|Posted by John R. Daubney on November 17, 2011 at 10:25 AM||comments (1)|
"After every 'victory' you have more enemies." - Jeanette Winterson from the Sun magazine. 2011
Victory without compassion and respect for all is really a hollow event; one which can have lasting negative consequences. Many are the villains and those more noble in the efforts in history who failed to treat the vanquished with compassion and respect, and their efforts only invited revenge and their own demise. Jesus Christ, Martin Luther King, Mohandas Ghandi and Nelson Mandela are prime examples of those who rejected the use of violence and instead exhibited the greatest degree of compassion for their opponents. Their victories over darkness are long-lasting exhibits of passion infused with love, and a win-win philosophy. Do I exercise in respect and compassion in all that I am passionate about in my own life?
|Posted by John R. Daubney on November 6, 2011 at 9:15 AM||comments (0)|
Beginning as early as 7 or 8 years-old when I would hear my mother's record player sending out the songs of Perry Como, Bing Crosby, Mantovani, Nat King Cole, and Carmen Cavallaro. From that time, music touched something deep within and took me away on little three and four- minute emotional, and spiritual trips. Music allowed me to rise above whatever difficulties and fears I may have been experiencing at that time. I was hooked! Nat Cole's song, Nature Boy, was the first piece of music that grabbed me in such a way. Great art has the power to touch and transport all of us, and I believe, it gives us a little glimpse into truth, imagination, and maybe even into our potential.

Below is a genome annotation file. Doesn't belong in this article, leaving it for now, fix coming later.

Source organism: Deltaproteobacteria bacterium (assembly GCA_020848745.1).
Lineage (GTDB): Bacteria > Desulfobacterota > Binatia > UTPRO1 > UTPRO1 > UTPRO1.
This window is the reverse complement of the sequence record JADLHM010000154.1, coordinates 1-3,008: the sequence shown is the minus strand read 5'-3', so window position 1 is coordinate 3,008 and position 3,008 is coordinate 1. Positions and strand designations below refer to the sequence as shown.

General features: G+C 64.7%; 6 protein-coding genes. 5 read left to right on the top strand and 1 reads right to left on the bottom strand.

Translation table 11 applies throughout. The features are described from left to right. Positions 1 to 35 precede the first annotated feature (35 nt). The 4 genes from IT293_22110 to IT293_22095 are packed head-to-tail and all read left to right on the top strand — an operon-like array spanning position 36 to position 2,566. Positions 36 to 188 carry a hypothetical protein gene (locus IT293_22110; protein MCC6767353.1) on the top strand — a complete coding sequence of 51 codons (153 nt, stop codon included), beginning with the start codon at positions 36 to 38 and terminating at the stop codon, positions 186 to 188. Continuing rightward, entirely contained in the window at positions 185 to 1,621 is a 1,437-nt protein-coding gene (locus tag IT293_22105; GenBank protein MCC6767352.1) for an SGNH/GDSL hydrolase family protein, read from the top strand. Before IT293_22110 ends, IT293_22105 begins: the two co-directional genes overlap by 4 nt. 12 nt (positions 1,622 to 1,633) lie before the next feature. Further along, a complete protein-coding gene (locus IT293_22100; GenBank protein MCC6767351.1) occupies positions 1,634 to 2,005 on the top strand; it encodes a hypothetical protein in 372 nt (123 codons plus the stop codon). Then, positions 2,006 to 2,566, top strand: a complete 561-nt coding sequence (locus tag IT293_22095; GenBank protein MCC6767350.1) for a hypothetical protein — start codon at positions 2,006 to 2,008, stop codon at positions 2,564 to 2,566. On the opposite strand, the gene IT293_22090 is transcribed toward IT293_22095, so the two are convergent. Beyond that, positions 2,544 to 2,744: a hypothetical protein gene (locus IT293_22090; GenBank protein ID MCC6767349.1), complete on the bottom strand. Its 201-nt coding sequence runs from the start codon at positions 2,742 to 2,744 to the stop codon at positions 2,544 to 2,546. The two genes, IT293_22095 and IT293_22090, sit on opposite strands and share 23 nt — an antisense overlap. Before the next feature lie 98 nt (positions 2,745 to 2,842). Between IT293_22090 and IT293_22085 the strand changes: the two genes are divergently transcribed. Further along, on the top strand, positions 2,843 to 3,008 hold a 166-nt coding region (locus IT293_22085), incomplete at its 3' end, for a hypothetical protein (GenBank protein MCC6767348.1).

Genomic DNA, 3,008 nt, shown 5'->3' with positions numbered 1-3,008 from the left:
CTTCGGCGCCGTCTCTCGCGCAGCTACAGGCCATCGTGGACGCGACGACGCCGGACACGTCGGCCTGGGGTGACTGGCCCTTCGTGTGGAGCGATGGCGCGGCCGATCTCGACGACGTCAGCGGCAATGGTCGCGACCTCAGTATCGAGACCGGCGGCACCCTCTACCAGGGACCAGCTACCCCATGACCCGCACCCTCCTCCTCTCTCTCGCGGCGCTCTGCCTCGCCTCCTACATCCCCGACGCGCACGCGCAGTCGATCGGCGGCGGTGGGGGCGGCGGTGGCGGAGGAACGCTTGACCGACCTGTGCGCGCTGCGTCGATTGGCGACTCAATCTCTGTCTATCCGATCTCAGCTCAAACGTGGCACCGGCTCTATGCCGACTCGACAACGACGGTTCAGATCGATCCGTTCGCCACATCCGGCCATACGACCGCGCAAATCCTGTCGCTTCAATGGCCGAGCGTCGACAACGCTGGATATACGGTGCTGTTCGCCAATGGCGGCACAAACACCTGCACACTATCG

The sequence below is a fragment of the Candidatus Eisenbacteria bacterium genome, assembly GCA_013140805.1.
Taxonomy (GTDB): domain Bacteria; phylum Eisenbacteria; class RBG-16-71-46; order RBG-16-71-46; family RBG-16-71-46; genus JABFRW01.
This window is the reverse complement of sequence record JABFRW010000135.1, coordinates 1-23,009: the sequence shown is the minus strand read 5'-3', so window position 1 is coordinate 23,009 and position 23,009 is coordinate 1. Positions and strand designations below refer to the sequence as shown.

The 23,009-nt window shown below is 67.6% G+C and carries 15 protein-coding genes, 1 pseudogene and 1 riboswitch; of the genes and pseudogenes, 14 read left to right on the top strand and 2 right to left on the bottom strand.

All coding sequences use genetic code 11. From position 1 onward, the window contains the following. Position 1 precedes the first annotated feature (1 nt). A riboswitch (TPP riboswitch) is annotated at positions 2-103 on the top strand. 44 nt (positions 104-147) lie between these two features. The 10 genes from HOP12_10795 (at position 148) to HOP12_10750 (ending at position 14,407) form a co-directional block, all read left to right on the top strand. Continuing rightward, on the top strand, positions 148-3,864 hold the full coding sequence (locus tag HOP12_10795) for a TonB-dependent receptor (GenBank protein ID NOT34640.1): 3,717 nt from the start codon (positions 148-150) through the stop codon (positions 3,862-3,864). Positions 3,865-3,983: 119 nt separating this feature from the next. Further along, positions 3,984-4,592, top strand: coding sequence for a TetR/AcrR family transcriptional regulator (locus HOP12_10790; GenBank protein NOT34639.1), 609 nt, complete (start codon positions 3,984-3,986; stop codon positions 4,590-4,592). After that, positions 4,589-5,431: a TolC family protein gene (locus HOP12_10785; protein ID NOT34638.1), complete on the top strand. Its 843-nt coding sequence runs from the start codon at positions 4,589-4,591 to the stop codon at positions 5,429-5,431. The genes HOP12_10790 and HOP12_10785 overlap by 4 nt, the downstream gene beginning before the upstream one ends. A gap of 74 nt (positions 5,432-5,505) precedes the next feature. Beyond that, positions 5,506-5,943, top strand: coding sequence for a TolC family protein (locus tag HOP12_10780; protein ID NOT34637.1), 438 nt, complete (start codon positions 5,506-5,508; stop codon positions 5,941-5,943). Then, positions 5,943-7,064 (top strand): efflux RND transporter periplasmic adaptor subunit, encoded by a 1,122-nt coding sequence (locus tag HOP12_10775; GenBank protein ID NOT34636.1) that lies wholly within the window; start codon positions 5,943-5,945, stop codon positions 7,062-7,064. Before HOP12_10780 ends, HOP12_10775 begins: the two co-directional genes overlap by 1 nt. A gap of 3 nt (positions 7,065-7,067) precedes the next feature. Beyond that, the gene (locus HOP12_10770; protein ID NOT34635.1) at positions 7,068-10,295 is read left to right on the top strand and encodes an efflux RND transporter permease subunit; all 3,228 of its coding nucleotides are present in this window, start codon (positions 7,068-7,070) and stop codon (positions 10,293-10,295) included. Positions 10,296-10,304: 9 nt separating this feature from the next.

Music became a passion and was always present, though in my early 20s I decided I had to grow up. Well, the Beatles came along and blew up that decision for me. Since then I have developed a passion that has moved from a passionate appreciation of music, to now at the age of 70, a fullblown love of performing. Following my 50th birthday I purchased my first guitar, took a few lessons over the those early years, and along with a few friends have created a band Misspent Youth, and we perform at Coffee Houses, church functions, and now, out in the community.